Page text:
Brad Olsen and Bruce Northam in Big Sky, Montana
Time away from wherever we call home allows us to reassess our lives without the routines. When two travelers meet, another kind of pattern emerges, and it usually results in extended storylines. I’ve ventured with author Brad Olsen far and wide. Of all the ramblers who should end up as comrades and book-publishing partners, we were destined to meet. Despite being on parallel rookie-author missions and in the midst of a heated competition, our paths collided at a trade show. Both of us had quit our day jobs, traveled around the world in our 20s, and then wrote similar books about dropping out but staying relevant. My book, The Frugal Globetrotter, and Brad’s World Stompers were simultaneously published in 1996. Promoting our new paperbacks, we first crossed paths at a 1995 Chicago book trade show—a New Yorker and a Californian eyeing each other tentatively across a gulf of common pursuits.
Two years later, we met again while on assignment in Austria. After a hike in the Alps, we found ourselves in Salzburg’s St. Peter’s Cathedral for a service spoken entirely in German. Without understanding beyond a few words, we still encountered something indescribably moving. Afterwards, a walkabout in which we paused on a footbridge spanning the Salzach River gave birth to our 1999 anthology, In Search of Adventure.
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Oliver Stone lauded Brad’s first book, World Stompers, a “subversive masterpiece of travel writing.”
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Brad’s eighth book, Future Esoteric: The Unseen Realms, seeks to stretch the bounds of reality by means of an alternative narrative. There is nothing under the sun he doesn’t explore, from UFOs to free energy, from the secret space program to underground bases, from cryptozoology to looking at different ways we can challenge the many problems facing the human race. In other words, anything esoteric. Listen to Brad discuss the title via this “Coast to Coast” (start at 1:18:50).
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Another foray with Brad took me north from Chicago, across Canada, and then into Montana, ultimately landing in the Nevada desert for the 2001 Burning Man festival. This anything-goes phenomenon has become the largest outdoor-arts festival in North America. It polarizes people to label it either an epic, radical counter-culture inclusion, or just an excuse to get buzzed and naked in public. We did both.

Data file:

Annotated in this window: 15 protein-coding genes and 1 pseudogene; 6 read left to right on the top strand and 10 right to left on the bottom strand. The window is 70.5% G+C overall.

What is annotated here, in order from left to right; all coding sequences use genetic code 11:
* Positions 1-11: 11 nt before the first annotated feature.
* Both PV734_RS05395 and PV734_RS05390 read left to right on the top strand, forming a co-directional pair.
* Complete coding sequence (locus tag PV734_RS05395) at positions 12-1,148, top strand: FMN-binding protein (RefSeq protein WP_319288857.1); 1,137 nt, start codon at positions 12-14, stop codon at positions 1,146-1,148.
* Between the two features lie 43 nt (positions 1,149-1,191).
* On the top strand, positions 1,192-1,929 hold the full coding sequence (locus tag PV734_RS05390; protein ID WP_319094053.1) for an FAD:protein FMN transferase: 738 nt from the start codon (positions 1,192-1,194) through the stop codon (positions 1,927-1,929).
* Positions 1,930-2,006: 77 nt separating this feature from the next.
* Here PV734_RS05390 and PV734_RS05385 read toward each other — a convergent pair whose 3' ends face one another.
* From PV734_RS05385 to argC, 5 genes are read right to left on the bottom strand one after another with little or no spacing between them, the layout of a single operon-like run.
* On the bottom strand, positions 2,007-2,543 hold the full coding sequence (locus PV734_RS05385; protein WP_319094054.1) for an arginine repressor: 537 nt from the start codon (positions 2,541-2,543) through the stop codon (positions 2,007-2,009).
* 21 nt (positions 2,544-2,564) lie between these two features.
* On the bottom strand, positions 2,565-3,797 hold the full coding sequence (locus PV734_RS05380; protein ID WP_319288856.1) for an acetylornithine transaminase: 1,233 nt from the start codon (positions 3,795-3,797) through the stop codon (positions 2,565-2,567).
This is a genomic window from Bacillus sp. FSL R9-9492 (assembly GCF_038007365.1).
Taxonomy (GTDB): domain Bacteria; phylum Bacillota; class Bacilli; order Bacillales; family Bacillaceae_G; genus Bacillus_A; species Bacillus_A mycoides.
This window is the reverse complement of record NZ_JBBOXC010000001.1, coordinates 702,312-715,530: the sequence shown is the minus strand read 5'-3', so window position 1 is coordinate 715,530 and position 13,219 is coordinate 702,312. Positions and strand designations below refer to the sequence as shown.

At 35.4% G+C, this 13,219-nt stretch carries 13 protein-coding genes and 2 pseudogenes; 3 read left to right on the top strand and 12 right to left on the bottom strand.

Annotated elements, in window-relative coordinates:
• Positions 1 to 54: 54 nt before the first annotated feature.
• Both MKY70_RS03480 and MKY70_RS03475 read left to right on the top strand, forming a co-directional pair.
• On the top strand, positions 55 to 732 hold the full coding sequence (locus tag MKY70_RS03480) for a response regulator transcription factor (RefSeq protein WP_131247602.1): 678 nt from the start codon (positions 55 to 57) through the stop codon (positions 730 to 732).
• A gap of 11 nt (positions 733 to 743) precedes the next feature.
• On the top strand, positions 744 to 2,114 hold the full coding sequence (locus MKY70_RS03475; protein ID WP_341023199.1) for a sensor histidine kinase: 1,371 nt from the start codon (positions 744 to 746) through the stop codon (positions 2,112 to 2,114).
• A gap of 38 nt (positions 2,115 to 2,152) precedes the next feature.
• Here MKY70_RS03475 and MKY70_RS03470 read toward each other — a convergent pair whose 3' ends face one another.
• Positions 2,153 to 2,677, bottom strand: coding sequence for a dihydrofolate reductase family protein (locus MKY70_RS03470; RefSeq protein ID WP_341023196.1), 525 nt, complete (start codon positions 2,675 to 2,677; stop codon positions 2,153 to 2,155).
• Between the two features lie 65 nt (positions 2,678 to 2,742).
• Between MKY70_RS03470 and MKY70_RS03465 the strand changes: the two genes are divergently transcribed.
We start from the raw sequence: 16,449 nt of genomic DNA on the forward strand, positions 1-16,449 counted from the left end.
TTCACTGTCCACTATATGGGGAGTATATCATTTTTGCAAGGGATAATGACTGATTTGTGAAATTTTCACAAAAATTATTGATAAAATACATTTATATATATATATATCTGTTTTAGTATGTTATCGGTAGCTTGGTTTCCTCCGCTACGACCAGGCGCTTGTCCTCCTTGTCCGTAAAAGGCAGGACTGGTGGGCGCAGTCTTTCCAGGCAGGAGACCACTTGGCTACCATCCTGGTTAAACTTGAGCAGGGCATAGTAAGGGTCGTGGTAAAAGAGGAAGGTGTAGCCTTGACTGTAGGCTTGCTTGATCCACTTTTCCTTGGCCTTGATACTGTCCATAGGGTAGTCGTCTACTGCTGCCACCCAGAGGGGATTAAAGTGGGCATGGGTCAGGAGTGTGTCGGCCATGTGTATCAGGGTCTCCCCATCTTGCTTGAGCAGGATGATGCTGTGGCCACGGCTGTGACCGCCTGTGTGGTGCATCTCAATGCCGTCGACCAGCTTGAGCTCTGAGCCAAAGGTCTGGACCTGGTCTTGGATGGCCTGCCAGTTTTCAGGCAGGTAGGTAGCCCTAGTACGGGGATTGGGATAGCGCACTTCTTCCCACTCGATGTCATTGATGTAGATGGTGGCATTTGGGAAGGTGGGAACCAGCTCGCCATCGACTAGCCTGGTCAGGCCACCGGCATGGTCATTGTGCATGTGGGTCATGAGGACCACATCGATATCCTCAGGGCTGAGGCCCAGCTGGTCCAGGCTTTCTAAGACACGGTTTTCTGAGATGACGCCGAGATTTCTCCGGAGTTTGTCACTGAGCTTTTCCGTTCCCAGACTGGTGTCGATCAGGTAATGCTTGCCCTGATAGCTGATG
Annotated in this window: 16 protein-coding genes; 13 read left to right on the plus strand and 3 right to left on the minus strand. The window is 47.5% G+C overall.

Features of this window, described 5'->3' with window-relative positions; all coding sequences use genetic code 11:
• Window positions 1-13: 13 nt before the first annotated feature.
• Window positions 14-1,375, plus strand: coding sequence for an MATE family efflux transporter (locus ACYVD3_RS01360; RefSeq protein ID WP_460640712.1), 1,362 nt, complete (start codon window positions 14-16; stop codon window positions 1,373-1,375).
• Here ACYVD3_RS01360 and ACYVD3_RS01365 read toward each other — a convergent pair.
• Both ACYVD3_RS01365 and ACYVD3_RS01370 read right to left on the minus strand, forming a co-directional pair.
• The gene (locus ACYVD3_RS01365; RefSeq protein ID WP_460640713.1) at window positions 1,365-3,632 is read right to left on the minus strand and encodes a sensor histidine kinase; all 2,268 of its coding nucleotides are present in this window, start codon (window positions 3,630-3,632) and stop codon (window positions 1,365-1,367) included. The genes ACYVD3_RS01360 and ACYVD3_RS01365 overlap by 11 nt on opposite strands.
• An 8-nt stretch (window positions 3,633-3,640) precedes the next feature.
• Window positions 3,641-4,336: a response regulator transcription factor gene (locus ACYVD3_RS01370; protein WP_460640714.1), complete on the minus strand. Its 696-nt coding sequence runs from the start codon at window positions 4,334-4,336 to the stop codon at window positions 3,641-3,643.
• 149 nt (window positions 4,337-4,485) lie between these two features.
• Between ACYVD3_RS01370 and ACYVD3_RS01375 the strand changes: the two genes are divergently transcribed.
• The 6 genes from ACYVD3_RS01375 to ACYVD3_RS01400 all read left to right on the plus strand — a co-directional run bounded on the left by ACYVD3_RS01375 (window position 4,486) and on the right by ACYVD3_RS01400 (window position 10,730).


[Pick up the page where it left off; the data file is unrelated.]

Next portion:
No Gentle Ride, Man —U-Haul “Gentle-Ride Van” revised with black tape at Burning Man, Black Rock City, Nevada
“Commando crashing, sir.” —Brad Olsen’s response to a Winnipeg, Canada, police inquest about our illegal city-park campsite (while he was researching “Sacred Places” across Canada).
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As Brad has reminded me, there’s no competition when you use your entire heart…
Inspired by Burning Man, Brad co-founded The How Weird Street Faire. Held annually in San Francisco, CA, it’s the oldest electronic music festival on the west coast. He started the event in 2000 as a small block party, and it has now grown to attract more than 15,000 people a year. This annual April gathering (April 28 in 2013) encourages party-goers to wear costumes and be more than just spectators, howweird.org.
BRAD OLSEN gained the distinction of being an “award-winning travel writer” when his travel guide, Sacred Places North America: 108 Destinations, won the Bay Area Travel Writers top honor for the “2010 Best Travel Book for the Planet Earth” category, and again in 2013 when his latest book “Future Esoteric” won the top prize in the category of “New Age.” Brad’s first book, World Stompers: A Global Travel Manifesto, is now in its fifth edition. He also published The Tribes of Burning Man.